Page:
Why do startups exist? Aside from satisfying the financial or social aspirations of the founders, they play a crucial role in the wider economy. Startups innovate, by running semi-scientific experiments to test the effect of new strategies and technologies on problems in the real world. They figure out the right combination of incentives, rules and actors to generate economically valuable activity, and there’s an incredible illustration of this by Eric Stromberg on Medium called the Startup Idea Matrix.
In this chart, rows are markets and columns are strategies. Cells contain examples of leading companies that have successfully applied the strategy to the market. For example in the ‘User Generated Content’ column, we have the following market examples:
In the ‘Shopping’ row, we have the following strategy examples:
What’s fascinating about the chart is just how much of it is empty. Cells could be empty because that strategy/market combination hasn’t been tried before, or more likely, it hasn’t worked (yet). Note that over 90% of startups fail within 5 years, an incredibly high failure rate which is justified by the huge potential reward for figuring out the right strategy-market combination. Also note that this matrix can and will change over time, as new technologies are invented. For example, the smartphone brought about a wave of new companies and apps that all sought to exploit the new opportunities created by mobile internet-connected devices. Only a small number actually figured out a winning strategy on a global scale - Uber for transportation (in some places), Whatsapp for messaging, Strava for social fitness etc.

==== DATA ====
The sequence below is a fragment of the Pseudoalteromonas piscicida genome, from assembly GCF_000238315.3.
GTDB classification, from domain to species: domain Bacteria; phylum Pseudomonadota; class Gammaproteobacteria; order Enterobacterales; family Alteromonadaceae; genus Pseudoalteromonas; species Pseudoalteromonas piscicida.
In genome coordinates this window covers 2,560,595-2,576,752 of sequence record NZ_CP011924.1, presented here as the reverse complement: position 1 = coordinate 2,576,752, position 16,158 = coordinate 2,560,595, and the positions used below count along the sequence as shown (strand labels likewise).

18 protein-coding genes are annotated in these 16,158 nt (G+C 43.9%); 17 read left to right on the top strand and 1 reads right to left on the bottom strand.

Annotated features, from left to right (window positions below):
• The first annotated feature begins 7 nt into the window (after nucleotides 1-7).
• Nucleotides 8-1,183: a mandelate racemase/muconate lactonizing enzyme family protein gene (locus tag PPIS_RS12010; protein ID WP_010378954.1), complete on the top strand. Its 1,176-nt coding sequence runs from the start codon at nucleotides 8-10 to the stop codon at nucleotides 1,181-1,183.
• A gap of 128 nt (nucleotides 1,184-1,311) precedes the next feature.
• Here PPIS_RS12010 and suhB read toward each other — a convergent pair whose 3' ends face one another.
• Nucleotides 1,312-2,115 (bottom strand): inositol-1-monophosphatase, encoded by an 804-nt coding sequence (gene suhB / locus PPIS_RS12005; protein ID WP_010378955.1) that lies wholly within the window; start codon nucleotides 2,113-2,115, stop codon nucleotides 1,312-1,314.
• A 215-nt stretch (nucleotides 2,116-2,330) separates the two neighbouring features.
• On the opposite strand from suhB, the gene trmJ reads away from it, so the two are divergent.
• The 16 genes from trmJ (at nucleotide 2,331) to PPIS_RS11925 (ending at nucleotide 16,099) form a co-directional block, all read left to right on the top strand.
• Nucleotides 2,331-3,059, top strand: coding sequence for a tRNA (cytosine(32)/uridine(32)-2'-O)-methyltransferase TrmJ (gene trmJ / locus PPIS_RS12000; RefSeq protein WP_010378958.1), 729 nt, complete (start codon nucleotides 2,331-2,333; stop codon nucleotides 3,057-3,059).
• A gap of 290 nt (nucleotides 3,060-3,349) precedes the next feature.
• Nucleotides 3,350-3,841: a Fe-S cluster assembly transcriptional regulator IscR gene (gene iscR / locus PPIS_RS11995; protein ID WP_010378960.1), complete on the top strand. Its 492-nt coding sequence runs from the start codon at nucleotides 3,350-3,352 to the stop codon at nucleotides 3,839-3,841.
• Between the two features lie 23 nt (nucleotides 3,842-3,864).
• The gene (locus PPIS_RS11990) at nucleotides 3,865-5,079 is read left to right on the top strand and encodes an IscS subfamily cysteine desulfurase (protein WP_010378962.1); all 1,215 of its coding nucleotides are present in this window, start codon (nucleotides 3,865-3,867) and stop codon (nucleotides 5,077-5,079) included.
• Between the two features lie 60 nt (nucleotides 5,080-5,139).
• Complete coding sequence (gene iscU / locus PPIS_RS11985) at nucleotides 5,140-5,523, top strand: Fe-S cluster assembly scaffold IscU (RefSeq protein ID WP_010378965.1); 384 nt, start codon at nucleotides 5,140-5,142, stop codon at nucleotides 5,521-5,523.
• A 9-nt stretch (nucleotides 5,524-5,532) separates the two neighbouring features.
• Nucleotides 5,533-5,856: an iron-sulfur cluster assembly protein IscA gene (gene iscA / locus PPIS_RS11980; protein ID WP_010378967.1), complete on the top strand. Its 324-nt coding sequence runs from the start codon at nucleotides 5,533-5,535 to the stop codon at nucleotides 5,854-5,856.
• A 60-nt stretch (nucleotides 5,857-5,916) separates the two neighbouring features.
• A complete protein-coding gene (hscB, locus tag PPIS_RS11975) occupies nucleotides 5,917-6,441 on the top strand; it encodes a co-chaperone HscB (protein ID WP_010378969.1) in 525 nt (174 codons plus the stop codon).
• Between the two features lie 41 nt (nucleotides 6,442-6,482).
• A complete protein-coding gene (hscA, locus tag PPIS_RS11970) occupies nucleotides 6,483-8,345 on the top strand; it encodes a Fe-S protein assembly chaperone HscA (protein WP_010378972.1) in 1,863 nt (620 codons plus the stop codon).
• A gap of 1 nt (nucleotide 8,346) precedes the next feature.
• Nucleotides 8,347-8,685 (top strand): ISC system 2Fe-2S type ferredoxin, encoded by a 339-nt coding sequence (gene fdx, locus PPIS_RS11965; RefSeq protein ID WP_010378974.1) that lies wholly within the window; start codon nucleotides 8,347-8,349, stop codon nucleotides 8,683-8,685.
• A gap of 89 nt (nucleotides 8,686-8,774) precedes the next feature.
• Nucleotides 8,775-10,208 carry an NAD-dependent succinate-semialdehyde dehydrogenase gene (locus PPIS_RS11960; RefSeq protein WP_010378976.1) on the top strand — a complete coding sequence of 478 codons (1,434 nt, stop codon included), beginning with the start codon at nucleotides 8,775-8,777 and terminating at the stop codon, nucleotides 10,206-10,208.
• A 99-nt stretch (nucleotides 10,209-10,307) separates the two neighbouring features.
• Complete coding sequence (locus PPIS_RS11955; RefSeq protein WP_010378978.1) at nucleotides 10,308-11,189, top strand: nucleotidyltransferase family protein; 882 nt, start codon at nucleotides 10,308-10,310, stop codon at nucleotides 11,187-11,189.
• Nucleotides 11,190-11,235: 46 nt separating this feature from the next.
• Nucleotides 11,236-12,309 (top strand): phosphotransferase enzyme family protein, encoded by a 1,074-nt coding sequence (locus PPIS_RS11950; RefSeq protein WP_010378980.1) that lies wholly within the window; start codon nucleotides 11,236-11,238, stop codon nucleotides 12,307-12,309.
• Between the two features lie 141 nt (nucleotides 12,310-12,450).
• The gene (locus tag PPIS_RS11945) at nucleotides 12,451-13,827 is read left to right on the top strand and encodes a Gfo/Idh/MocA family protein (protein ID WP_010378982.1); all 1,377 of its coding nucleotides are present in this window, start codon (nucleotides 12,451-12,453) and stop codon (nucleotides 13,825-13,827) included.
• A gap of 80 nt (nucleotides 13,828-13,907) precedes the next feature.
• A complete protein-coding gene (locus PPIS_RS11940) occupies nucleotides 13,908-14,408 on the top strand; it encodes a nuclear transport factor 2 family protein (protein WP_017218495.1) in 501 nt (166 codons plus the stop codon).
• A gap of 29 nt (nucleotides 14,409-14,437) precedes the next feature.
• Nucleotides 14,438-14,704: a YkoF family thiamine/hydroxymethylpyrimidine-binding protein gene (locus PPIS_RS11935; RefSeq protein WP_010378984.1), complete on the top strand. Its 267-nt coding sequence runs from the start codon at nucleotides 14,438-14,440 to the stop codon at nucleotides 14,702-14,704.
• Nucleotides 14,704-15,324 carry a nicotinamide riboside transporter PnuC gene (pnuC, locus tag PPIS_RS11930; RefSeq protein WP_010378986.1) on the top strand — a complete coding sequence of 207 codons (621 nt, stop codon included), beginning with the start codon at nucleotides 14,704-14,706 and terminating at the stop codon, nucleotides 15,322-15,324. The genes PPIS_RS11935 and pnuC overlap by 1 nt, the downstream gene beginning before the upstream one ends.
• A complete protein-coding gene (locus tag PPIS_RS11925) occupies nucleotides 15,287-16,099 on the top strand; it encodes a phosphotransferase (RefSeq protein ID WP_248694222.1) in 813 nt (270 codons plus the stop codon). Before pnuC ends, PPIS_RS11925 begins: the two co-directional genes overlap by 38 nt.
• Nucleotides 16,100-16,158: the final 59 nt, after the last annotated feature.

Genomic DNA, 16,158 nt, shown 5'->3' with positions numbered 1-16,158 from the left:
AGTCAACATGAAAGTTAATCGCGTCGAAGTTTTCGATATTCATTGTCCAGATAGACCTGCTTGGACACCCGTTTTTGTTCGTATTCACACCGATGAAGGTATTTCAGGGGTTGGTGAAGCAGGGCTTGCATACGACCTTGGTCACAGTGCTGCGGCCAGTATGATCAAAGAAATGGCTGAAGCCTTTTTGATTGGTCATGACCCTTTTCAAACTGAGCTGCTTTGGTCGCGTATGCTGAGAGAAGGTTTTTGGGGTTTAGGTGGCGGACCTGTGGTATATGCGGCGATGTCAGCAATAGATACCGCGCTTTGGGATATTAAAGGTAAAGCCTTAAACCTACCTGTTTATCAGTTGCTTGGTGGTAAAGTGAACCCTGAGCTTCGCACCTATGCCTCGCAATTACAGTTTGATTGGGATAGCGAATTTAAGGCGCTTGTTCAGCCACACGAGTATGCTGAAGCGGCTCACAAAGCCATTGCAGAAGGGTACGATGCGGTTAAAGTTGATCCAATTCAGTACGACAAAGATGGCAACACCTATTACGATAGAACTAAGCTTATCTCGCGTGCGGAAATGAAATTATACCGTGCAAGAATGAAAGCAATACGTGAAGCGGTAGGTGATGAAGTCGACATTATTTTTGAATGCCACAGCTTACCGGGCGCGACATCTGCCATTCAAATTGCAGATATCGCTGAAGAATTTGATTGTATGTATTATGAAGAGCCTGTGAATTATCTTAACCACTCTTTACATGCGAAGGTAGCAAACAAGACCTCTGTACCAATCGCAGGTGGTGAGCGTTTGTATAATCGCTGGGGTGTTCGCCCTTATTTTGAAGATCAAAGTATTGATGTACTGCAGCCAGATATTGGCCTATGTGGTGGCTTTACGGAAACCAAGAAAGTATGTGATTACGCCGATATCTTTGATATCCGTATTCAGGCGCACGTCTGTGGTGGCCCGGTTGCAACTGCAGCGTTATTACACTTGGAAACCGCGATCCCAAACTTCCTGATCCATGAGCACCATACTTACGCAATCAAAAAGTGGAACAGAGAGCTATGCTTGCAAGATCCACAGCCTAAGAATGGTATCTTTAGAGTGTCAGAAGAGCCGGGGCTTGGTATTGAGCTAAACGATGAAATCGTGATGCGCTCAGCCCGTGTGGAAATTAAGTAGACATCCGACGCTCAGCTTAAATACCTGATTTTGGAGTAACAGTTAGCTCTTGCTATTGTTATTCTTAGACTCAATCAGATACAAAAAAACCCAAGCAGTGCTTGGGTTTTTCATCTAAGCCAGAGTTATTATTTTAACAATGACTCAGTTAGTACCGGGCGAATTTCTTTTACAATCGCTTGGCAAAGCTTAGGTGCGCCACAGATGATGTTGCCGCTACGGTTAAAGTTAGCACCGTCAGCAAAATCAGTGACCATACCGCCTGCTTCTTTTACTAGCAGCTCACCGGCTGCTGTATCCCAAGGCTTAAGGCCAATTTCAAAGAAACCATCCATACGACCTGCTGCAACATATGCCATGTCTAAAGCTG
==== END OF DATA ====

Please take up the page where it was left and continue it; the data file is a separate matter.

Even with such terrible odds, systematic experimentation with new strategies and technologies should be the goal of every startup ecosystem, because this produces the economy of tomorrow. We often talk about obliquely about this idea as a venture capital firm, saying “Someone should create a startup to solve X problem in that industry. It’s going to happen sooner or later.” Startups often refer to it when they say they are the “Uber for X”, meaning they are testing the strategy of Uber (on-demand, location-based) on a different market or industry, thereby solving a new problem.
Due to barriers of infrastructure and language, a miniature version of this idea matrix could be made for almost every country. There is plenty of low-hanging fruit in Myanmar in terms of proven business models that have worked overseas, and in a future post, we’ll be sharing our top startup ideas that we think could work in Myanmar. We don’t guarantee the success of any of these ideas, but we’d love to chat to anyone attempting them. Who knows, they might just become Myanmar’s first unicorn.